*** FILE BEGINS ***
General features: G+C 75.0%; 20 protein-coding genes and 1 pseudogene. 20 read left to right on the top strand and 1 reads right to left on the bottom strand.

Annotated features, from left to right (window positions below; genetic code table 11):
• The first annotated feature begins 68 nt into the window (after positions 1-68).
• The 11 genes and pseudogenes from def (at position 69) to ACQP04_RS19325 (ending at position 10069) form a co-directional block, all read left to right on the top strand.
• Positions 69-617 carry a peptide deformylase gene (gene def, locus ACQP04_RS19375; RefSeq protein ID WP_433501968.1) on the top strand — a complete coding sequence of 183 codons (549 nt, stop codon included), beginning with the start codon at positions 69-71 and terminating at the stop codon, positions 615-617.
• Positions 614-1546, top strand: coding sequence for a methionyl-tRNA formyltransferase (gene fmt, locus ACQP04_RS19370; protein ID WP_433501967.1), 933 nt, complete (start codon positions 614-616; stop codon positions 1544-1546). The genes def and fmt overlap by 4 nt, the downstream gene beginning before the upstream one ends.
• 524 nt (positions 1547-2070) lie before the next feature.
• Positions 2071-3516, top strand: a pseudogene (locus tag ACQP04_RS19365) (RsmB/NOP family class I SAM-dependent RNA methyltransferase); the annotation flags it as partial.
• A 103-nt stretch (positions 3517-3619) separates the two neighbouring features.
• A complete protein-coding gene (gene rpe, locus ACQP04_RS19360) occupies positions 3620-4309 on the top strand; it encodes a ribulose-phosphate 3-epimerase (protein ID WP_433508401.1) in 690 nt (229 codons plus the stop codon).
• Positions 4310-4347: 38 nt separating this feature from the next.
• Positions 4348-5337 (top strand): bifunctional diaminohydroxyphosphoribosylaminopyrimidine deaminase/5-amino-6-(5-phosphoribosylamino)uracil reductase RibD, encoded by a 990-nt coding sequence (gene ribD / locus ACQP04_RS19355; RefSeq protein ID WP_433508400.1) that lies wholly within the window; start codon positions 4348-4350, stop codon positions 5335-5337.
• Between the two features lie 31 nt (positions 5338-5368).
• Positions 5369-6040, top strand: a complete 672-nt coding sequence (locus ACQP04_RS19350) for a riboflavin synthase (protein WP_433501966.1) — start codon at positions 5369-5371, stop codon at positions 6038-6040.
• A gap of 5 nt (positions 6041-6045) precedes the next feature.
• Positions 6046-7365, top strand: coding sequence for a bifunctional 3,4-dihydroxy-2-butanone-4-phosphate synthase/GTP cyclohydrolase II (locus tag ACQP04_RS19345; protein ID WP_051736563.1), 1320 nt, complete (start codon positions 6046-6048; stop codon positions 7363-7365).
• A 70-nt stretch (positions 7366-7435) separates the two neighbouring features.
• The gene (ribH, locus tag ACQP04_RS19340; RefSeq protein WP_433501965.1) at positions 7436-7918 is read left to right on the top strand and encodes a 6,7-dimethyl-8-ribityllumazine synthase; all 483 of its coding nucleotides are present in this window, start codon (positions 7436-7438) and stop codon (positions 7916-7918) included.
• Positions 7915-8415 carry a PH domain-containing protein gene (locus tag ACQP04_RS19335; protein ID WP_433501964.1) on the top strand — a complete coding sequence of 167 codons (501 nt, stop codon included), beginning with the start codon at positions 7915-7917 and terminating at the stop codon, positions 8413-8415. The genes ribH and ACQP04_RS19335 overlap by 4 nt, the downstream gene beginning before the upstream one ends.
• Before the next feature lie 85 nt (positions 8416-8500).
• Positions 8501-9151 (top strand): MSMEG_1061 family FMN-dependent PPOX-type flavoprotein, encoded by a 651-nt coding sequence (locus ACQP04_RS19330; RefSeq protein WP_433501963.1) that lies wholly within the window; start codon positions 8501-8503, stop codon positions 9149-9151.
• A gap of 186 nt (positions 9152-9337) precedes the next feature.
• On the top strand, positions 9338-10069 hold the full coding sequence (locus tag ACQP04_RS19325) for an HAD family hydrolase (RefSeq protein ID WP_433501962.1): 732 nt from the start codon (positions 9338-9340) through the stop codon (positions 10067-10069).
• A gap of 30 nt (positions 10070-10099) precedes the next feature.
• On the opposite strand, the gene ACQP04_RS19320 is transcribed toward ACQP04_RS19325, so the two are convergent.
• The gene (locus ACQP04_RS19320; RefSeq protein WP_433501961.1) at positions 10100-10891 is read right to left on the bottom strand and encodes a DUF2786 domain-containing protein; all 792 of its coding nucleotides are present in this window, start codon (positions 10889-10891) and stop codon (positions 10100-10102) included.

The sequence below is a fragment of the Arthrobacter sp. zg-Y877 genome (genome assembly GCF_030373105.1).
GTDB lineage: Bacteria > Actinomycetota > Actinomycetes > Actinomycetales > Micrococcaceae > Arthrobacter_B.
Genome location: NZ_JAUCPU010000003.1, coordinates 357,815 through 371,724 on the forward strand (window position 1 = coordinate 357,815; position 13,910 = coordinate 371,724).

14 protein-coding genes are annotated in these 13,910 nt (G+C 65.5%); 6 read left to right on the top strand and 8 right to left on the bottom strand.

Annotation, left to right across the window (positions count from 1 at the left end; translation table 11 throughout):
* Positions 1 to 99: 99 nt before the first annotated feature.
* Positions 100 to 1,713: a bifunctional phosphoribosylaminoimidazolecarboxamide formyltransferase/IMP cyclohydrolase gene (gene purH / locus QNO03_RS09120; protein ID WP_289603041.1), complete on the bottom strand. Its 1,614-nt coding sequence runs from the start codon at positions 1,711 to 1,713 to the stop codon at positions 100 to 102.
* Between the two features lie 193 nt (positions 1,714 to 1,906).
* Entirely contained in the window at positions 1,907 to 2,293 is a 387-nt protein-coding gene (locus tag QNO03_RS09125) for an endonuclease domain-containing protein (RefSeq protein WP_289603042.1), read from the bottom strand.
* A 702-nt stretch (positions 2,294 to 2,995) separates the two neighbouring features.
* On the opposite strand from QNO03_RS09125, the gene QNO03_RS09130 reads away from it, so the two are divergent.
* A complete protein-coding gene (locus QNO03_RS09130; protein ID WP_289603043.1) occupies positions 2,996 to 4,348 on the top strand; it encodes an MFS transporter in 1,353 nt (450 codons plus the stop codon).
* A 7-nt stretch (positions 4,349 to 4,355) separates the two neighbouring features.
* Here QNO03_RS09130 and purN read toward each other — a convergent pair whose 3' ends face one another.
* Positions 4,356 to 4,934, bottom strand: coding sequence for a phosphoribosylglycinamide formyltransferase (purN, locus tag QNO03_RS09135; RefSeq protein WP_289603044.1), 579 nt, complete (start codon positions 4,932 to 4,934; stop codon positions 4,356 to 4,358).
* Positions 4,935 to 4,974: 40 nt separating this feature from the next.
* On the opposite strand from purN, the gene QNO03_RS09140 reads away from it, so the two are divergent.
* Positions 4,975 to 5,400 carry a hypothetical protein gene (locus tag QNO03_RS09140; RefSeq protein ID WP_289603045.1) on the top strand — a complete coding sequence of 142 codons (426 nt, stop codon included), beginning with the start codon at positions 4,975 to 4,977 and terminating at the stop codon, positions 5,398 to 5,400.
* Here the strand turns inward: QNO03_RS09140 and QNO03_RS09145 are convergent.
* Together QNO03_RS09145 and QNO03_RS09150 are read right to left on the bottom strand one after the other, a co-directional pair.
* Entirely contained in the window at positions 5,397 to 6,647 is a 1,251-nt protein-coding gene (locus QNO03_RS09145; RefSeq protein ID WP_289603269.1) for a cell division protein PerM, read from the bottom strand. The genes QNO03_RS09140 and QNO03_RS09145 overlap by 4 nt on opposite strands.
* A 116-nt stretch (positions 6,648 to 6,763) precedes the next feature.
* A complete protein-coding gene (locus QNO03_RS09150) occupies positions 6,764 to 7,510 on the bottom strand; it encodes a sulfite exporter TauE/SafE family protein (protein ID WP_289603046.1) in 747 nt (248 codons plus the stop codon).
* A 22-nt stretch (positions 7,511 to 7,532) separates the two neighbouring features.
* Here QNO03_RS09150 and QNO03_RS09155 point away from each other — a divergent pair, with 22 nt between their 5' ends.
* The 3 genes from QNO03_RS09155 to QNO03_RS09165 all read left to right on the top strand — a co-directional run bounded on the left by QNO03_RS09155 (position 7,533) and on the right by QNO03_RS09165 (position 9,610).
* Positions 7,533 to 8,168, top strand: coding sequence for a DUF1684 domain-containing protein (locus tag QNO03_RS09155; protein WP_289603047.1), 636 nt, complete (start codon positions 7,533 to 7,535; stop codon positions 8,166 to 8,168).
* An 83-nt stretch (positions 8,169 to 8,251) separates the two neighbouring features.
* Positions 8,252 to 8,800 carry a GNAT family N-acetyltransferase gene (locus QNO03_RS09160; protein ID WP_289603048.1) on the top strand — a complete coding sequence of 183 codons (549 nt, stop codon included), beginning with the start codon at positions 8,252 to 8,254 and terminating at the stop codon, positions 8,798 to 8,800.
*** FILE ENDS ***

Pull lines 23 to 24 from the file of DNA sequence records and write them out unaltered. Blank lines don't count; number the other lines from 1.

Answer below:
• On the top strand, positions 9338-10069 hold the full coding sequence (locus tag ACQP04_RS19325) for an HAD family hydrolase (RefSeq protein ID WP_433501962.1): 732 nt from the start codon (positions 9338-9340) through the stop codon (positions 10067-10069).
• A gap of 30 nt (positions 10070-10099) precedes the next feature.